In 2007, it was announced that Basilone’s deeds, together with Robert Leckie’s memoirs, Helmet for my Pillow and Eugene B. Sledge’s book, With the Old Breed, would serve as the basis for the successor to HBO’s Band of Brothers.  This ten-part series, whose trailers promise a moving and accurate account of the war, will be called The Pacific.  Hopefully, we will take the time to witness this series.  As America seeks the leadership our country now needs, men like John Basilone have already set the standard.

Uncommon Valor

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Ed Freeman with George W. Bush

Recently, I had received e-mail about the passing of an American hero.  As I had never heard his name before, and as his story was so remarkable, I decided to conduct a little research as to the story’s veracity.  In so doing, I discovered an unsung hero whose gallant exploits simply must be shared.

 

I’ll begin by relaying the e-mail:

 

Freeman is Coming!

 

You’re a 19-year-old kid, and critically wounded in the jungles of Ia Drang Valley at Landing Zone X-ray on November 14, 1965,Vietnam.

 

Your infantry battalion is outnumbered 8 to 1, and the enemy fire is so intense, your company Commander has ordered the Medi-Vac helicopters to stop coming in.  You’re listening to enemy gunfire and you know you’re not getting out.

 

You’re family is halfway around the world, 12000 miles away and you’ll never see them again.  As you fade in and out, you know this is the day.

 

Then, over the sound of gunfire, you hear the sound of a helicopter. You look up and see approaching an unarmed Huey, with no Medi-Vac markings on it.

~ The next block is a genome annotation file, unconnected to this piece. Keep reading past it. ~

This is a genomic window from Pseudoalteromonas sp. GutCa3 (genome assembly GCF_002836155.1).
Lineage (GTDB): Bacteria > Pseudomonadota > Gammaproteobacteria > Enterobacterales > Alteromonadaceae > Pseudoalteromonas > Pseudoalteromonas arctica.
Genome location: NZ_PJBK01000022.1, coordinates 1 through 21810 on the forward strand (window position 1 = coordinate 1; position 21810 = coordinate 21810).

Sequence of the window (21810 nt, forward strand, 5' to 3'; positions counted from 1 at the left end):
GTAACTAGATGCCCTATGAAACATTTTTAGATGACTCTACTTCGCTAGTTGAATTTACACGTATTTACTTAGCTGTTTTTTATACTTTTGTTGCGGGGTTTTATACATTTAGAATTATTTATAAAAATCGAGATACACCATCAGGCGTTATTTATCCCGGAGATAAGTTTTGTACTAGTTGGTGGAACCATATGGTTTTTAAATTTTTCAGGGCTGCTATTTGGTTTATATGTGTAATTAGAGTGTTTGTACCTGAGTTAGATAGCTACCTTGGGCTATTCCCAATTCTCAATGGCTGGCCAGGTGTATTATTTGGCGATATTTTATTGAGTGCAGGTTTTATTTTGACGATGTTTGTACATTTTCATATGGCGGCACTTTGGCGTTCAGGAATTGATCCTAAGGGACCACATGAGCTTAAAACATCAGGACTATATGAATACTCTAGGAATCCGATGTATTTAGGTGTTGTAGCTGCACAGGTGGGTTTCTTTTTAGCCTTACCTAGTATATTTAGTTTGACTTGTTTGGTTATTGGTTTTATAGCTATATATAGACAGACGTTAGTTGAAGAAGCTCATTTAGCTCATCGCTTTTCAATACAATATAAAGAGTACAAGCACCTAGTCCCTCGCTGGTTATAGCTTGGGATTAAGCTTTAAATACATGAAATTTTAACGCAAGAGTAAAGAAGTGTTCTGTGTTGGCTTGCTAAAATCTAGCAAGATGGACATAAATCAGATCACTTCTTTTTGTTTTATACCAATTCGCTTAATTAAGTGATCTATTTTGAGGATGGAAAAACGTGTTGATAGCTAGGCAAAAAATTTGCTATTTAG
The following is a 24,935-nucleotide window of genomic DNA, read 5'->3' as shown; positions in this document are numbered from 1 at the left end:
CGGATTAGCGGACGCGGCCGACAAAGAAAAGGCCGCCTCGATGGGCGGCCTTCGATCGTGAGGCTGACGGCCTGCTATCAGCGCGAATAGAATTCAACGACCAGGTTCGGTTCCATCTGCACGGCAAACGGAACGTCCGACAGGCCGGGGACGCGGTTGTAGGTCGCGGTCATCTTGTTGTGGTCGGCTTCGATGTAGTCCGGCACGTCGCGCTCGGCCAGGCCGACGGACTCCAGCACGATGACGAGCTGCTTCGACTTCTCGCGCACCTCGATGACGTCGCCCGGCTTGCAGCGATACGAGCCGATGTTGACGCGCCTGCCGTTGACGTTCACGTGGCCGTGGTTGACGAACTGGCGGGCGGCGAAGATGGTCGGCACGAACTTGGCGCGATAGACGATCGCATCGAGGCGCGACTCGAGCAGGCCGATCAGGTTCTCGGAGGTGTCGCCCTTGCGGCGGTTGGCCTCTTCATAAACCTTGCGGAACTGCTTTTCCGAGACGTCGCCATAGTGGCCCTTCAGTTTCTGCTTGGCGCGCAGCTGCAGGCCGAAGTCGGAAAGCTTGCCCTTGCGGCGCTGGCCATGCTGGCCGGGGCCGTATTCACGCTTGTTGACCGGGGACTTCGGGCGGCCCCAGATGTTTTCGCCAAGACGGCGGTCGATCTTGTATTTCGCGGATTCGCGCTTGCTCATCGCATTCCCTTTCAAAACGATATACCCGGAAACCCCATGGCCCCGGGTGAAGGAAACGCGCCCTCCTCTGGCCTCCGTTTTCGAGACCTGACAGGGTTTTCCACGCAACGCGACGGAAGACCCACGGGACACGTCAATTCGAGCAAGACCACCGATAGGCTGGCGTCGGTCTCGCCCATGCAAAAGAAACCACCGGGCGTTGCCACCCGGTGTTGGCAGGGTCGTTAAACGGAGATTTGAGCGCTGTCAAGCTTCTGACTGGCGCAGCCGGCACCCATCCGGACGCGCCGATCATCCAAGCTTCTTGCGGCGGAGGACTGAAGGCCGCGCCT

It’s Ed Freeman and he’s coming to pick you up.  He’s not a Medi-Vac and it’s not his job, but he’s coming anyway.

 

As he lands amidst the murderous gunfire, they load you and 3 other guys [onto the chopper], and then he flies you up and away through enemy fire to the doctors and nurses. He returns 14 more times to evacuate 30 more men who would have never made it out that day.

 

Valor

When I read this story, I could not help but choke up and say a prayer for this man.  Ed Freeman, whose nickname was “Too Tall” served his country in three wars:  World War II, Korea, and Vietnam.

 

Born in Neely, Perry County, Mississippi, Ed was the sixth of nine children, and actually grew up in the nearby town of McLain.  He was a graduate of that burg’s Washington High School.  During World War II, Ed served in the U.S. Army, progressing through the ranks via his courage and leadership.  By the time for him to serve in the Korean War, he had achieved the rank of Master Sergeant.  Although he was assigned to the Army Corp of Engineers, he fought as infantry and received a battlefield commission at the battle of Pork Chop Hill.